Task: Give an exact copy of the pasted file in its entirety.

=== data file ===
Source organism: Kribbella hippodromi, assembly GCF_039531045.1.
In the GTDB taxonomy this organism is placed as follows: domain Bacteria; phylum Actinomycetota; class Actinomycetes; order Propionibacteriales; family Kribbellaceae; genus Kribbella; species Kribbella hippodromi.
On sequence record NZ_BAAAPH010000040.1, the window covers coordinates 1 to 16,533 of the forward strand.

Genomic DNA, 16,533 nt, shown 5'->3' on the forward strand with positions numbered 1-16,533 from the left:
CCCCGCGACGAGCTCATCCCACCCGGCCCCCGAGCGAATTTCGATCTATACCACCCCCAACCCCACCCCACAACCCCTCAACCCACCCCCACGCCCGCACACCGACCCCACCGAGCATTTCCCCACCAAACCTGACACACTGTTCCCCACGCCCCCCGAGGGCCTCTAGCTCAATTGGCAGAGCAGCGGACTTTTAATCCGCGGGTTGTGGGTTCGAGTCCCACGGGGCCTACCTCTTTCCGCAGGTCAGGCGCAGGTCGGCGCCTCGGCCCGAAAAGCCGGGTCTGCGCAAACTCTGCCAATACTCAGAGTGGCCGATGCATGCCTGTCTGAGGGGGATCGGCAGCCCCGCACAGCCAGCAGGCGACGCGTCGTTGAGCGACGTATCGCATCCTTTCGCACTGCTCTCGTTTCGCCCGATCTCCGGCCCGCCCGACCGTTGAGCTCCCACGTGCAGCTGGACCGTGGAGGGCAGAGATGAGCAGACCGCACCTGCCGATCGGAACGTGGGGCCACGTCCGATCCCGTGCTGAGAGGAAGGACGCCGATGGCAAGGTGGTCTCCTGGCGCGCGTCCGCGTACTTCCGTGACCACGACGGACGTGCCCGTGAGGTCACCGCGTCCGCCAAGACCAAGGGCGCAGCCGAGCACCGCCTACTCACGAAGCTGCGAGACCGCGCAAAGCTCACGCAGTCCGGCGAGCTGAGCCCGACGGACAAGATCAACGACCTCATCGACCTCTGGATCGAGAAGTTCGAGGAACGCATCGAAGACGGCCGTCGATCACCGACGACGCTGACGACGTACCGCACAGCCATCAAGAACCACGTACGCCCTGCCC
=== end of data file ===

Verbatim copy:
Source organism: Kribbella hippodromi, assembly GCF_039531045.1.
In the GTDB taxonomy this organism is placed as follows: domain Bacteria; phylum Actinomycetota; class Actinomycetes; order Propionibacteriales; family Kribbellaceae; genus Kribbella; species Kribbella hippodromi.
On sequence record NZ_BAAAPH010000040.1, the window covers coordinates 1 to 16,533 of the forward strand.

Genomic DNA, 16,533 nt, shown 5'->3' on the forward strand with positions numbered 1-16,533 from the left:
CCCCGCGACGAGCTCATCCCACCCGGCCCCCGAGCGAATTTCGATCTATACCACCCCCAACCCCACCCCACAACCCCTCAACCCACCCCCACGCCCGCACACCGACCCCACCGAGCATTTCCCCACCAAACCTGACACACTGTTCCCCACGCCCCCCGAGGGCCTCTAGCTCAATTGGCAGAGCAGCGGACTTTTAATCCGCGGGTTGTGGGTTCGAGTCCCACGGGGCCTACCTCTTTCCGCAGGTCAGGCGCAGGTCGGCGCCTCGGCCCGAAAAGCCGGGTCTGCGCAAACTCTGCCAATACTCAGAGTGGCCGATGCATGCCTGTCTGAGGGGGATCGGCAGCCCCGCACAGCCAGCAGGCGACGCGTCGTTGAGCGACGTATCGCATCCTTTCGCACTGCTCTCGTTTCGCCCGATCTCCGGCCCGCCCGACCGTTGAGCTCCCACGTGCAGCTGGACCGTGGAGGGCAGAGATGAGCAGACCGCACCTGCCGATCGGAACGTGGGGCCACGTCCGATCCCGTGCTGAGAGGAAGGACGCCGATGGCAAGGTGGTCTCCTGGCGCGCGTCCGCGTACTTCCGTGACCACGACGGACGTGCCCGTGAGGTCACCGCGTCCGCCAAGACCAAGGGCGCAGCCGAGCACCGCCTACTCACGAAGCTGCGAGACCGCGCAAAGCTCACGCAGTCCGGCGAGCTGAGCCCGACGGACAAGATCAACGACCTCATCGACCTCTGGATCGAGAAGTTCGAGGAACGCATCGAAGACGGCCGTCGATCACCGACGACGCTGACGACGTACCGCACAGCCATCAAGAACCACGTACGCCCTGCCC